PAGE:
Kogane Traces

[Secret Songs ; 2019]

Rating: 3.5/5

Styles: post-rock, new-age, bubblegum chamber pop
Others: The Sea And Cake, Penguin Cafe Orchestra, Ryan Hemsworth

Excuse me if I’m too eager to wax nostalgic here. Kogane’s Traces EP is the sort of work that backs you into a corner, forcing you to dip your pen into the dregs of sentiment. For a producer whose sound owes much to post-rock, it’s risky territory to steer into. It’s the crescendo-leaning, heartstrings-tugging delivery of the genre’s third (and final) major wave that can resemble the vibe of a for-profit university commercial. Instrumental rock records this pretty can too easily simulate emotional catharsis without establishing footing in the flesh — even life’s most intense moments can fall short of a climactic burst of reverb and fuzz.

On his debut effort, the Tokyo-based producer ventures far beyond these mere constructions, joining late post-rock’s polish and immediacy with the jazz inflections and introspection of the early stuff. Traces is an ouroboros that feasts on Sam Prekop’s discography, taking particular interest on his penchant for balmy atmosphere and indietronica. You won’t bump this EP and feel the need to tweet “my life a movie,” but it just might make your morning commute feel like a charming illustration in a children’s book, bus dissolving into the watercolor cityscape.

“Alberta,” Traces’s second offering, is the EP’s hinge, the point that establishes an evocative setting that just eludes your grasp. For me, the shower of melodic percussion and crisp ambient production elicits late-aughts memories of playing MySims Kingdom, a relatively undemanding Wii game that revolved around crafting lunar colonies and irrigation systems from thin air. One could get lost in the act of creation, deliberating over the possible colors and textures of a cement block, suspended tentatively in a cloud of magic. That same effortless, generative energy courses through the track as shivery vibraphone notes bloom from acoustic guitar woven almost imperceptibly into the mix.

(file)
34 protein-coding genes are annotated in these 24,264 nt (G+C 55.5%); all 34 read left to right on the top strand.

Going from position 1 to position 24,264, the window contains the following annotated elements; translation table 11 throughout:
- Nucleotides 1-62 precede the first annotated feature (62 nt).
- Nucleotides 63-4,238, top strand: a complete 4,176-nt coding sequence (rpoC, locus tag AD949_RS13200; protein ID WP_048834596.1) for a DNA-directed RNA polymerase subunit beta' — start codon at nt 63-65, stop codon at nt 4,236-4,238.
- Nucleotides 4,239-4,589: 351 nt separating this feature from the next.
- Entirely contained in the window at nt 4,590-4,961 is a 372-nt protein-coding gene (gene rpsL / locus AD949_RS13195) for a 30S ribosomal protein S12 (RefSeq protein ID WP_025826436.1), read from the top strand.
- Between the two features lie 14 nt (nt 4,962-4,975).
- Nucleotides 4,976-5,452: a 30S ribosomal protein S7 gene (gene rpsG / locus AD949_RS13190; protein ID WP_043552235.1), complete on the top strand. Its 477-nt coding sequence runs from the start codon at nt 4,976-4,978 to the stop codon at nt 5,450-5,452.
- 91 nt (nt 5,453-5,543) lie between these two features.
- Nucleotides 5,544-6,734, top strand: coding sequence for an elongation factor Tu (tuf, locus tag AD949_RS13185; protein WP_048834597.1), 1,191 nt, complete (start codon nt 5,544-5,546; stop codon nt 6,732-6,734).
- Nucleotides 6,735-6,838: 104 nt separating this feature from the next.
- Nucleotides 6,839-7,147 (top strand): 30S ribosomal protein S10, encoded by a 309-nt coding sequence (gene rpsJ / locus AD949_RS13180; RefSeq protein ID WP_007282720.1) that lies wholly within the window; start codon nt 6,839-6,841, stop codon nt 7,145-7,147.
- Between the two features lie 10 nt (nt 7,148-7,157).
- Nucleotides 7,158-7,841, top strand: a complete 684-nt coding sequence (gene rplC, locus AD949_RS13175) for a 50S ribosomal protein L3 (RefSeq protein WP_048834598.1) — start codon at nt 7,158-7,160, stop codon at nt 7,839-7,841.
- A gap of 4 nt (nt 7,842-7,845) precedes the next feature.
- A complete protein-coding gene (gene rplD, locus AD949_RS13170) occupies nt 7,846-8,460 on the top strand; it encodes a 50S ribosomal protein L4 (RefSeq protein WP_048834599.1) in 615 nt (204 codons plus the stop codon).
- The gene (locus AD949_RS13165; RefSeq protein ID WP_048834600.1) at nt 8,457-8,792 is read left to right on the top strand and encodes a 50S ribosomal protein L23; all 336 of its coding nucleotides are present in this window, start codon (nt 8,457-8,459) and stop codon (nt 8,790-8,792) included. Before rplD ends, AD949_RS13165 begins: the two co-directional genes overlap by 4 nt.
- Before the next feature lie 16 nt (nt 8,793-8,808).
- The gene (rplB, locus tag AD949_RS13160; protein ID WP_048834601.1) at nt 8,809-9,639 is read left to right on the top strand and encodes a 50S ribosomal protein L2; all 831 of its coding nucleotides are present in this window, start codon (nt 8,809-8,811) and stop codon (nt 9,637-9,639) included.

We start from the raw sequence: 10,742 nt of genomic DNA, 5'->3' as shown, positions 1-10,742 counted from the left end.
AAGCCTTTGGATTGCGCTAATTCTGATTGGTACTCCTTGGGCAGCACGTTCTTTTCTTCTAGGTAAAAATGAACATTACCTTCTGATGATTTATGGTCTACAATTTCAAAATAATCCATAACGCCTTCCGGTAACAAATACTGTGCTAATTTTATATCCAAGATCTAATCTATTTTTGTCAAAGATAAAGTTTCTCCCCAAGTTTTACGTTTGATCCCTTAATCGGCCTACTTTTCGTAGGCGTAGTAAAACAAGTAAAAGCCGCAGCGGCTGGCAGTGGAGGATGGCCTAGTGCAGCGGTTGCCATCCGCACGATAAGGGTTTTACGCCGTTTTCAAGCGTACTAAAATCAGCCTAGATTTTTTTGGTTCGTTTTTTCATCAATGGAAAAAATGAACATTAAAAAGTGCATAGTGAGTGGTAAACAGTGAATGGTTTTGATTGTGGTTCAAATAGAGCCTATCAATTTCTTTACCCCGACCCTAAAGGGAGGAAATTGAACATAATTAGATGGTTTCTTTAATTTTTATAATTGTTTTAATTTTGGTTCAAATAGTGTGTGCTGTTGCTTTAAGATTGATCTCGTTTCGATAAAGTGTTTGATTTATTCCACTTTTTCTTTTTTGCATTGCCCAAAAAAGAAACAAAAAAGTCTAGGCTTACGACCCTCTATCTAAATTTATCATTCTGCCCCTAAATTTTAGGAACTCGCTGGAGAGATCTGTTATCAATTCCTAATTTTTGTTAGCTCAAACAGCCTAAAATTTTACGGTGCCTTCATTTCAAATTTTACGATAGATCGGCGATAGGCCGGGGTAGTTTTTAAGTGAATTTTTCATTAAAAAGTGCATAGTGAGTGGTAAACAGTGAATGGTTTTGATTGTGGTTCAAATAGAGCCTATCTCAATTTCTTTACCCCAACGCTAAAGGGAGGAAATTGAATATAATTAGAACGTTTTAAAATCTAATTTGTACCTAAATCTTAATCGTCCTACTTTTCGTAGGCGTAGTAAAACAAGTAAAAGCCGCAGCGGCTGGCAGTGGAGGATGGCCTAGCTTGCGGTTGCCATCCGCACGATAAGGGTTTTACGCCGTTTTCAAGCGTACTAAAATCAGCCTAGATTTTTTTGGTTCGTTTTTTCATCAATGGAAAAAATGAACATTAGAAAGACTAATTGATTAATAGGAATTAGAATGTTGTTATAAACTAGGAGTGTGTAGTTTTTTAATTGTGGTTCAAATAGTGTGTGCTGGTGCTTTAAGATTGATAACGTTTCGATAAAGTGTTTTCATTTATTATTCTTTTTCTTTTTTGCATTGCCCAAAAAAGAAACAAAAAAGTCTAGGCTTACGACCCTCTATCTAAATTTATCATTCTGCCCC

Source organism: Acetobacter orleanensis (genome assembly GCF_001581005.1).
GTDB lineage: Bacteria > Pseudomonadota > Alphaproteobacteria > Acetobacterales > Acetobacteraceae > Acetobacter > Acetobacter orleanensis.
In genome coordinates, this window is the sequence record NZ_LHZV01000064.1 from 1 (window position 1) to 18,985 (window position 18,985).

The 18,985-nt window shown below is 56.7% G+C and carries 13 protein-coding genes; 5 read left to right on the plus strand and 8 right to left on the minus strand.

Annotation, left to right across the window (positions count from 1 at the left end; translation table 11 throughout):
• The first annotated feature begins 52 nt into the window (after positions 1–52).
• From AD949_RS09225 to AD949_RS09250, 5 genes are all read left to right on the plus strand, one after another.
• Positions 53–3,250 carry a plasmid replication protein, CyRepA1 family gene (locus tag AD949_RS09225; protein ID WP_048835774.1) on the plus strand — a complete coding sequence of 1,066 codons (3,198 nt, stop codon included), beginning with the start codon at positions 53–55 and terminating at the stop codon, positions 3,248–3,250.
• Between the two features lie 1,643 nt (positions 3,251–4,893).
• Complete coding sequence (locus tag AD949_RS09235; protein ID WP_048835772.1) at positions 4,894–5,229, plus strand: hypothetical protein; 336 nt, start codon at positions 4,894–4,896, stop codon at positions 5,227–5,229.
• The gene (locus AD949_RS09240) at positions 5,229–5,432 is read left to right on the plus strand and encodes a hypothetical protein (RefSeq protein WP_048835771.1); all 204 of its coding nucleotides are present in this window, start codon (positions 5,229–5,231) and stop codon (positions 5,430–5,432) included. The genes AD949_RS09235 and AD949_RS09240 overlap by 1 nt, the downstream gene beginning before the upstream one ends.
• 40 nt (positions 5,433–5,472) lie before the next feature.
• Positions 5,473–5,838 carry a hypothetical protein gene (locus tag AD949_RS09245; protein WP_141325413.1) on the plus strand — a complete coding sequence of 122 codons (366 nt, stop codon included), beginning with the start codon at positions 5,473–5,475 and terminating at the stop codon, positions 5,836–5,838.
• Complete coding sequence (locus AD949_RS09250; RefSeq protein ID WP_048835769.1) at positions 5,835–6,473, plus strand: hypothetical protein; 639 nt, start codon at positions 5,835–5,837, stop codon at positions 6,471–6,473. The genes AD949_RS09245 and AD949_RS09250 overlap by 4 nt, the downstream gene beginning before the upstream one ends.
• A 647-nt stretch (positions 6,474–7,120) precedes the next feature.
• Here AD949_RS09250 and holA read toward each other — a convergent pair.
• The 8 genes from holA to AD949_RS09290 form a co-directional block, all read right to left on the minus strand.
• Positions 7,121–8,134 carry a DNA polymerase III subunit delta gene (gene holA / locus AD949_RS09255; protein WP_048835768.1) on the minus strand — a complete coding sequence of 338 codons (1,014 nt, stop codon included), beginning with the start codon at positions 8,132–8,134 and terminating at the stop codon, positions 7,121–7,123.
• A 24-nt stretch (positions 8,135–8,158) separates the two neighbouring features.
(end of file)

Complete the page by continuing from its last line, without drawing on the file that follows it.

The remainder of the EP, which is punchier and urgent, can’t quite match the spectacle of “Alberta,” but it still has its moments. Opener “Bicycles” hits like a top-shelf Penguin Cafe Orchestra cut, propelled by airy harmonium and fluttering beats. The slowcore portion of “Max” is also a highlight that finds Kogane at his most Prekop-ian.

Traces’s cover art, beautifully illustrated by Tatsuro Kiuchi, feels boundless enough to be a track of its own; it’s a shame that streaming makes it hard to inspect it closely while listening. In a cosmic twist, it calls back to the debut release by crescendo-core mainstays Explosions in the Sky, shrinking the presence of humanity against an imposing arctic landscape.

Like nighthawks in a Hopper painting, the unseen bus riders in Kiuchi’s piece are incidental to their surroundings. Are we blips really worthy of our own soundtracks? Earbuds inserted, we defy nature, shirking the ambient buzz of insects for curated theme music.

The peaks of waveforms become mountain ranges unto themselves.

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